Search

DLR station shunted’ down track to take on longer trains

PUBLISHED: 18:00 26 October 2009 | UPDATED: 15:08 05 October 2010

The new South Quay DLR station that opened today

The new South Quay DLR station that opened today

ENGINEERS have shunted a whole DLR station 120 yards down the track without disrupting train services even once. The platforms at South Quay were too close to a sharp bend turning north to Canary Wharf for the platforms to be extended to take longer trains

By Mike Brooke

ENGINEERS have shunted a whole DLR station 120 yards down the track without disrupting train services even once.

The platforms at South Quay were too close to a sharp bend turning north to Heron Quays and Canary Wharf for the platforms to be extended to take three-car trains.

So engineers built a new station further towards Crossharbour on the Isle of Dogs and got it ready over the weekend.

New engineering techniques meant the replacement was built without the line or the old station having to shut. Complex supporting structures were built either side of the track, allowing work to go on within inches of the live rails.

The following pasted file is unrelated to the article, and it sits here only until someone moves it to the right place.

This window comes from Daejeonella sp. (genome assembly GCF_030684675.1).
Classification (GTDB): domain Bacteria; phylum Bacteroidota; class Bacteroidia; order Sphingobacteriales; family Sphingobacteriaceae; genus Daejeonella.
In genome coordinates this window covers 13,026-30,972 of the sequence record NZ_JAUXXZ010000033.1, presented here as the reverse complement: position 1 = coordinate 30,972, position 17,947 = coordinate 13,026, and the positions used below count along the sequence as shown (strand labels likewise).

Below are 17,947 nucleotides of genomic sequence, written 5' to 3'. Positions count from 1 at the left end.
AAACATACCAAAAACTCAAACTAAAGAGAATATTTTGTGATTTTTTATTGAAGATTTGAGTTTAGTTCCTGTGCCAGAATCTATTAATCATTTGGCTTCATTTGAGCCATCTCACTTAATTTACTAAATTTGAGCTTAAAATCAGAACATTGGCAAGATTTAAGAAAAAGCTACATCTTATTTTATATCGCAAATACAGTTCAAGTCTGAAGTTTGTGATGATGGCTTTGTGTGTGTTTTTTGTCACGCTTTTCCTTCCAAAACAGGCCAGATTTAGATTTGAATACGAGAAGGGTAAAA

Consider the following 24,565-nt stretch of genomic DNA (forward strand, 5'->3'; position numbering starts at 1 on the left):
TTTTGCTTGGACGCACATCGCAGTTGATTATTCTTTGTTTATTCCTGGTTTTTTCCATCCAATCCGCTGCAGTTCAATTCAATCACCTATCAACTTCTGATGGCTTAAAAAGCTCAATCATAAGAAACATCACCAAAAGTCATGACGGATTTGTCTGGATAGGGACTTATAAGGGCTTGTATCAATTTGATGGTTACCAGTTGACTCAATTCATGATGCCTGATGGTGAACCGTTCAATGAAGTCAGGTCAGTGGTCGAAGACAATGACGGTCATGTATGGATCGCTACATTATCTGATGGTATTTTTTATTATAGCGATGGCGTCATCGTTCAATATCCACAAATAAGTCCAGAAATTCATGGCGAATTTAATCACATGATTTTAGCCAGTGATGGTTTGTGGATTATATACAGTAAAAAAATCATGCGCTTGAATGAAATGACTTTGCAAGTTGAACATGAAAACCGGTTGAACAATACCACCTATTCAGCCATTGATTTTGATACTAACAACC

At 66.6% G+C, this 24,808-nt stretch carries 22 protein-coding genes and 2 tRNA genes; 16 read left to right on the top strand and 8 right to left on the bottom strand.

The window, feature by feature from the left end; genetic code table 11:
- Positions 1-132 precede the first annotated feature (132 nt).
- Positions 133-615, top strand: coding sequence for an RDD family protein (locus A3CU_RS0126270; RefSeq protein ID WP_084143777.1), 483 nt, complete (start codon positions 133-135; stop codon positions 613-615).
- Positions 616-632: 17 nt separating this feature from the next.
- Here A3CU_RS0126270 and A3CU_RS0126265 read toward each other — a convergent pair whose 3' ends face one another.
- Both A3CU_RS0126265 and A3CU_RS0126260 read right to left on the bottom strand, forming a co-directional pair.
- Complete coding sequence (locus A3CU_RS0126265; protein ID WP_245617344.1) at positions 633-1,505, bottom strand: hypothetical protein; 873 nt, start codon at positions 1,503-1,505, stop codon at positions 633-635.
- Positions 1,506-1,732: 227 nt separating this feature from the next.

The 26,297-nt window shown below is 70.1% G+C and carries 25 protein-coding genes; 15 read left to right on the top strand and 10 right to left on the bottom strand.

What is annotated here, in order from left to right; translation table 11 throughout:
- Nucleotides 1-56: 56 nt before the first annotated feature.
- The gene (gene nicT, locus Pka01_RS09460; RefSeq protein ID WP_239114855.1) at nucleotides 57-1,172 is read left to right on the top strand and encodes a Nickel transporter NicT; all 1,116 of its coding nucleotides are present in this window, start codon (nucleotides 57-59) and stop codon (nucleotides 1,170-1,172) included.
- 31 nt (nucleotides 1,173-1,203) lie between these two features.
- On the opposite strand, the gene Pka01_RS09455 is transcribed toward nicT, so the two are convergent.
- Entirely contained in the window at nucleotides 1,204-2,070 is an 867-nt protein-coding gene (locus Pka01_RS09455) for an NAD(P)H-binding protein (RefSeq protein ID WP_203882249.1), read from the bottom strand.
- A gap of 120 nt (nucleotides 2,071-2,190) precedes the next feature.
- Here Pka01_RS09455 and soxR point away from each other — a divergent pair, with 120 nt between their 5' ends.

The old South Quay closed on Friday evening and the new station opened for this-morning's rush-hour (pictured). The whole operation including building a new station cost £30 million. Now the old platforms are to be demolished.

The DLR runs two-car trains which can't cope with what was an unexpected surge in passengers since the new Canary Wharf business district was finished and City Airport opened.

The 2012 Olympics is almost certain to add passenger volumes, say transport planners, so platforms are being extended to take three-car trains from 2011, each consisting of three sets of articulated 'twin' carriages, to increase passenger volume by half as much again.


If you value what this story gives you, please consider supporting the East London Advertiser. Click the link in the orange box above for details.

Become a supporter

This newspaper has been a central part of community life for many years. Our industry faces testing times, which is why we're asking for your support. Every contribution will help us continue to produce local journalism that makes a measurable difference to our community.

Latest from the East London Advertiser